Vitamin C and your skin – Toronto Sun
If there is one skin-care product everyone should use, it is vitamin C. L-ascorbic acid is the naturally occurring form of vitamin C — a water soluble vitamin essential for skin integrity.
The absence of vitamin C from the diet can result in scurvy, a disease in which the skin breaks down and wounds don’t heal. This was often the case in long sea voyages and incomplete diets. To prevent scurvy, the British navy stocked the fleet with limes, a citrus fruit rich in vitamin C, and the disease disappeared. That is how the term ‘limey’ came to signify a British sailor.
Vitamin C is essential for the building and maintaining of collagen, which is the primary substance of the skin.
When collagen breaks down, wrinkles and laxity result. So it’s important to get vitamin C into the skin and maintain a healthy collagen layer in the dermis.
As we all know, vitamin C is well absorbed orally. However, the level of circulating vitamin C is limited by the physiology of the body, and it does not concentrate in the skin in therapeutic amounts.
If we want to get higher levels, we must put it directly on the skin. There are two options to do this: It can be injected directly into the skin, but no one wants dozens of little vitamin C injections. The other option is to apply it topically. The water soluble vitamin C molecule doesn’t readily penetrate the skin, so various tricks should be employed to help its passage, including giving it a free ride along with the fat soluble vitamin E.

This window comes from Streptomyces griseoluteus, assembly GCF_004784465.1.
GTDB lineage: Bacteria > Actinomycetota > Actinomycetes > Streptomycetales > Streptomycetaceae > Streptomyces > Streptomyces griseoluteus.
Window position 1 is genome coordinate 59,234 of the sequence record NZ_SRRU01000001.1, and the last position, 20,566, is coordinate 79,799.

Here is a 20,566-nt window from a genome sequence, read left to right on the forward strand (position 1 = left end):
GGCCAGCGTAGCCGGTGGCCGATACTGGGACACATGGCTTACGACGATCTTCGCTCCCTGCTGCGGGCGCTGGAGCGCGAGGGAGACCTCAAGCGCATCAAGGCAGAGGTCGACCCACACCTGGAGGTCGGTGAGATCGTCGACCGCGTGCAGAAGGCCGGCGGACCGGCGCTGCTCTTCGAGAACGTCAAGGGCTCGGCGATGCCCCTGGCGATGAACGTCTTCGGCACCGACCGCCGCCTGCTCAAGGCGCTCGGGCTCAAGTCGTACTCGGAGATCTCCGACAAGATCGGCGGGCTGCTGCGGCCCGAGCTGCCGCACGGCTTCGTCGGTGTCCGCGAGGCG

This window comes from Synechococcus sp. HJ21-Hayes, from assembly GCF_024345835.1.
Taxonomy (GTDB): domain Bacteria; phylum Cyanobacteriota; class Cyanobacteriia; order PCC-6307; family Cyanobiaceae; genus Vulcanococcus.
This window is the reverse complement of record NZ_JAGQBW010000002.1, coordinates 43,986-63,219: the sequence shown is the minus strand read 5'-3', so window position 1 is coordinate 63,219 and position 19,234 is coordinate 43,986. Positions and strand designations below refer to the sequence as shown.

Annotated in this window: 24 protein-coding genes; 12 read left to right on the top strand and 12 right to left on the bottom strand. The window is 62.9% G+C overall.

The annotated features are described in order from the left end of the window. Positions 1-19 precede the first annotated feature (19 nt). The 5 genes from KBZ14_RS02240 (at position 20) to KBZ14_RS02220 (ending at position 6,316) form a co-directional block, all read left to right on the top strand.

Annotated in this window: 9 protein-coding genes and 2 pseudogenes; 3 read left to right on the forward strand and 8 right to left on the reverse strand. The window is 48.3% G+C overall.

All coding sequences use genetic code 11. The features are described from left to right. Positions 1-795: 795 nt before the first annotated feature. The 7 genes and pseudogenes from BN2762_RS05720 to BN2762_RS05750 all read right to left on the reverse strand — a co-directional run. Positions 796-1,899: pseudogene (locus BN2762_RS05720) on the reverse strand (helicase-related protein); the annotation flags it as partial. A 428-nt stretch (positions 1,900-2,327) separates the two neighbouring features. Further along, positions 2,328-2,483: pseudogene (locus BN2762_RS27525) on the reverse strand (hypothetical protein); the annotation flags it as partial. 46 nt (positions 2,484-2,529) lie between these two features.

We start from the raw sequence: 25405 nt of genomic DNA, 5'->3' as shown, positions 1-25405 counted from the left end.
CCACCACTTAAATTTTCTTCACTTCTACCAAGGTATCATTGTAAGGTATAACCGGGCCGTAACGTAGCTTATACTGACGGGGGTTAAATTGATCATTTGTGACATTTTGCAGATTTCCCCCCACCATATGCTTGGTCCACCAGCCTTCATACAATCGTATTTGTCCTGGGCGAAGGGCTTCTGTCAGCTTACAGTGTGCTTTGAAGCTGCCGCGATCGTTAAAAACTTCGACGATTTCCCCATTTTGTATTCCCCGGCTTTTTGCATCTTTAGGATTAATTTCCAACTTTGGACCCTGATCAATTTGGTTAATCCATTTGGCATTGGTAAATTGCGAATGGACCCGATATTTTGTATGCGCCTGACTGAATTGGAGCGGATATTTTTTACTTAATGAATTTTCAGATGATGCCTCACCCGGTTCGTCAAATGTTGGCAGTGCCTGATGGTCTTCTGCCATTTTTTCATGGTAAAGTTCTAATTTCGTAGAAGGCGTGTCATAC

We also know that in addition to helping build new collagen, L-ascorbic acid is a potent antioxidant, helps reverse sun damage, fights wrinkles, and actually acts to help prevent new sun damage by its antioxidant effect. Obviously, vitamin C should be part of any good skin-care routine.
Here is where things get complicated: L-ascorbic acid is readily oxidized upon exposure to air and light, which makes it difficult to compound and package. To avoid this, many manufacturers simply use various esters of vitamin C, which are not L-ascorbic acid, and are nowhere near as potent as the pure substance but can legally be called vitamin C.
Over the years, my clinic has developed vitamin C sera using 15 per cent solutions of L-ascorbic acid in combination with vitamin E and melatonin.
The melatonin factor is a key ingredient. Melatonin itself is a potent antioxidant. In combination with vitamins C and E, it seems to potentiate the antioxidant effect of the serum, and in turn creating a situation where the sum is greater than the parts.
Although I have pride of authorship in Youth Corridor Ultimate Antioxidant C Boost, there are a number of excellent vitamin C sera available. Be sure to look for 15% L-ascorbic acid in the ingredient list. That’s the real thing. Apply vitamin C serum to clean skin every morning. Your skin will thank you for it.
EDITOR’S NOTE: Gerald Imber M.D. is an internationally known plastic surgeon and anti-aging authority. Learn more at www.YouthCorridorClinic.com. Email your skincare questions to Dr. Imber at firstname.lastname@example.org.